Photographer: Ngoma ka Mphahlele
There is something to be acknowledged in the privilege that university educated students have when they enter a community theatre festival such as the Zwakala Festival at the Market Theatre. Yes, the festival is undergoing its own change in identity. Yes, it has transformed due to financial constraints and a change in mandate due to these economic undercurrents.
A festival that previously saw the showing of numerous productions from community theatre groups and individuals now hosts only four productions. The productions are each furnished with a mentor. James Ngcobo, the Market Theatre’s Artistic Director, sees this as a more focused way of ensuring stronger productions compete for the top spot, with the winning production receiving support for its own run at the institution. But, when Mahlubandile Nontlanga, a UCT graduate and Wits Drama for Life postgraduate, states, “I believe there’s no such thing as a community theatre festival”, questions need to be asked about what community theatre is.
Nontlanga’s production What Was Is No More strikes at the heart of decolonial debates around spirituality versus religion. It is relevant.
On the one hand, there is the father who sent his daughter to study in the United States in order for her to get a ‘more civilized education’. He is a spirited old man played with charm. On the other hand, the daughter is a ‘woke’ young womxn who has come home having failed her degree, and troubled by the physical and psychological symptoms of having received a calling. The father represents the colonized black man and the daughter stands for the decolonized black womxn. The tension between them is volatile. It is the tension of history versus the present. The two engage in a competition of ideas that mirrors the competition taking place within the festival itself. The historical community theatre that gave the Zwakala Festival its identity and the present reimagining of what community theatre is. Or, in Nontlanga’s conception, the dissolution of the idea of community theatre. “Theatre is theatre,” he says. The politics of the form or theatrical language of creation do not seem to factor in his response to the question of whether he experiences any conflict with entering a community theatre festival.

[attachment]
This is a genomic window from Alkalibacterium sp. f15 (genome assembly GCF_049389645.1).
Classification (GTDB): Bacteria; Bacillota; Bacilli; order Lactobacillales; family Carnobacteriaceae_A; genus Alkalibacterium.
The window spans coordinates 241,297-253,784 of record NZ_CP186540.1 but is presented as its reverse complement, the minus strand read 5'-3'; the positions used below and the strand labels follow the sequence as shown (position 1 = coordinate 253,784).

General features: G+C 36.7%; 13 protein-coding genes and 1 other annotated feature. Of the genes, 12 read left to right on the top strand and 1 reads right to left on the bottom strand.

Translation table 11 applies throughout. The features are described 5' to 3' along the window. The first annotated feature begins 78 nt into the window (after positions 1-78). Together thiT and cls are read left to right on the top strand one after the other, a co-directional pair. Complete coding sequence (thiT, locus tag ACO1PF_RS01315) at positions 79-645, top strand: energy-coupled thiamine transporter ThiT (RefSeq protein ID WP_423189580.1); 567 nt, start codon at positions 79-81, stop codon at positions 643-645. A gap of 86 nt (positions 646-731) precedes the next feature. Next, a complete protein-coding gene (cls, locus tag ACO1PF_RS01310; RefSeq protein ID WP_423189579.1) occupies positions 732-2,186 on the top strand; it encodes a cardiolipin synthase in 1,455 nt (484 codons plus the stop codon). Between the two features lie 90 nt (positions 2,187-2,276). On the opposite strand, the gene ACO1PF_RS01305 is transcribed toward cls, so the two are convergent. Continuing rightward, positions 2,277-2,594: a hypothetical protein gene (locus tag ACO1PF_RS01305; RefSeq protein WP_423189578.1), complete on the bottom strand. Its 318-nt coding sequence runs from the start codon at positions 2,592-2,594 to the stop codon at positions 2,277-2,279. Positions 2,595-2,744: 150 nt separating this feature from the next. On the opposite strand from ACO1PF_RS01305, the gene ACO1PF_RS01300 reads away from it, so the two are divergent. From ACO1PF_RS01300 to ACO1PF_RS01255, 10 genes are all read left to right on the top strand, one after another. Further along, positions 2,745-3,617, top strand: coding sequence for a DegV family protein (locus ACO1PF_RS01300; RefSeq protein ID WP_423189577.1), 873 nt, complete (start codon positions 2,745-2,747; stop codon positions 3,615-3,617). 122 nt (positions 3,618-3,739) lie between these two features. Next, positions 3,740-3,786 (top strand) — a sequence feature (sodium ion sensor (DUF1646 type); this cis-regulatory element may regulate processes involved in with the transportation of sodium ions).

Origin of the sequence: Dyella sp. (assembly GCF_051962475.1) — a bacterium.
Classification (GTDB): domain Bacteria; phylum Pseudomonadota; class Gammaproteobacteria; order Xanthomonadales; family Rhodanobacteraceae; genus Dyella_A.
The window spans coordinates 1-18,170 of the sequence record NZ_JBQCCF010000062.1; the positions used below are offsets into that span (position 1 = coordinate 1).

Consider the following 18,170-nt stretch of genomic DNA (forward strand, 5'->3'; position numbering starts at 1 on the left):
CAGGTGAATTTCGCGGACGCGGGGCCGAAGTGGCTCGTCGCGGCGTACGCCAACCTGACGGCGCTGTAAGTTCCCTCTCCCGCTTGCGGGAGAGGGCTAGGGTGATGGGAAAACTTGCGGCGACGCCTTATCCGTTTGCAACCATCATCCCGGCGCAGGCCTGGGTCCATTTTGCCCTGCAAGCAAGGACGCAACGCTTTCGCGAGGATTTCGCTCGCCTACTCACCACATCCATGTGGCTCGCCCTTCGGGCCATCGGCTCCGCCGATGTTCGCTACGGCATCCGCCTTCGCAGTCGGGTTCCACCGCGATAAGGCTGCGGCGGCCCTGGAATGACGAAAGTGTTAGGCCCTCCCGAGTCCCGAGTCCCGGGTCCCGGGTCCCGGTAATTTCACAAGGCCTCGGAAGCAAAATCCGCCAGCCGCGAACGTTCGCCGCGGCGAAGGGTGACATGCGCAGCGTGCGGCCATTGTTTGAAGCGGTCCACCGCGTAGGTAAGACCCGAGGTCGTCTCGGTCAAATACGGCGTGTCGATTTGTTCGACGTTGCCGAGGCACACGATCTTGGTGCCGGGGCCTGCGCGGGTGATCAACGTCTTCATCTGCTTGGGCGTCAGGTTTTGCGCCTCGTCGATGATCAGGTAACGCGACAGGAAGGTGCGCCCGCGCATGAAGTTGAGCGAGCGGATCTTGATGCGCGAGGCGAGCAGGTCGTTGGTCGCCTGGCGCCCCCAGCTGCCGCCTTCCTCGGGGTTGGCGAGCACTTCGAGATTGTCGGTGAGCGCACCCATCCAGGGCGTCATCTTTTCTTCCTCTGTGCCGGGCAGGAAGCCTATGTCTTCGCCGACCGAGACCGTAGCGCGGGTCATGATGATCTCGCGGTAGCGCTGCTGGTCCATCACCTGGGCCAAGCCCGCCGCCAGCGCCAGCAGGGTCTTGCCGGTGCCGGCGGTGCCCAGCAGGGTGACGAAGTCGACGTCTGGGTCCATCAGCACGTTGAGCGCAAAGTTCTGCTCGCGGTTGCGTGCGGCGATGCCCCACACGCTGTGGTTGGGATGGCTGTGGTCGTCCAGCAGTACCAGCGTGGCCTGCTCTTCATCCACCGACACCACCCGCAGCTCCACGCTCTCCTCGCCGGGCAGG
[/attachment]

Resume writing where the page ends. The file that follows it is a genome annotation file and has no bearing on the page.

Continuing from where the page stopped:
For Nontlanga, What Was Is No More is a personal narrative. He says he “lived in conflict of who to go to when things happened”. Raised by his grandmother who believes in traditional rites and his mother who is a born-again Christian, Nontlanga understands the personal site of the competing factions of spirituality versus religion. This is made visually clear in the stage design. A white muddied strip of cloth is the backdrop for the performance. It stands center stage and cuts the space in half, becoming the in-between space for the use of shadows as well. The device is clear. The shades stand between the pair. What the work misses is a sense of the personal as political. The story onstage remains rooted in the father-daughter site of emotions and does not lend those emotions to a politically historical, hurt, or hope. The father is the framework of the play. It is his grief over the loss of his own parents- who were traditional believers and died leaving him in poverty- that is the pivot of the stunted plot. The father is stuck in the space of denial. He never grieves any loss incurred, from his parents nor his wife, and inevitably, his daughter. He does not shift from his position at the start of the play through to the end. The daughter arrives and leaves him exactly where she found him.
“A story is a story,” Nontlanga states. What Was Is No More is a particularly black story in its subject matter. And, it is a story told with a clear sense of craft. The father’s immobility is the site of the setting. The site is denial.
It receives the third prize in the festival because, as curator Themba Mkhoma paraphrases the judges’ ruling, it was due to “umdlalo kunokuthi uhambiswe istory. Fanele uhambiswe ama events”. Events needing to drive story is a general statement applying to any number of forms of theatre. In considering how community theatre functions where a story certainly is a story, not all theatre is made the same.
In community theatre, the events form an epic narrative. It is a narrative that moves and one where multiple actors in the space of the story are connected through multiple series of events. Community theatre plots implicate more than the people who are in conflict in the story. It is always political, even as it is intensely personal. Community theatre deploys a distinct kind of theatrical realism. It does not obey the unities of time and space. As in any epic, it will cross a large section of time and traverse many different spaces. The actual movement from one place to the other acts as the connector for the multiple lives that are interconnected by the story. In this way, community theatre enacts the work of the term community. It is about belonging. This particularly black sense of communal interconnectedness drives the plot to heightened levels of tragedy; and, the tragedy becomes political through the interconnected philosophy of black living. It is political, not just in subject matter but also in its form.
In What Was is No More, we are not in “a” community theatre. The actors speak over each other in a cacophony of one mind in denial. They are individuals only hearing their own thoughts. The problem then, is the patronizing use of the term “community” in paternalistic development work. It seems important for black artists to acknowledge this history without then denying the work done in historical community theatre.
- The Critter’s presence at the Zwakala Festival was sponsored by The Market Theatre Foundation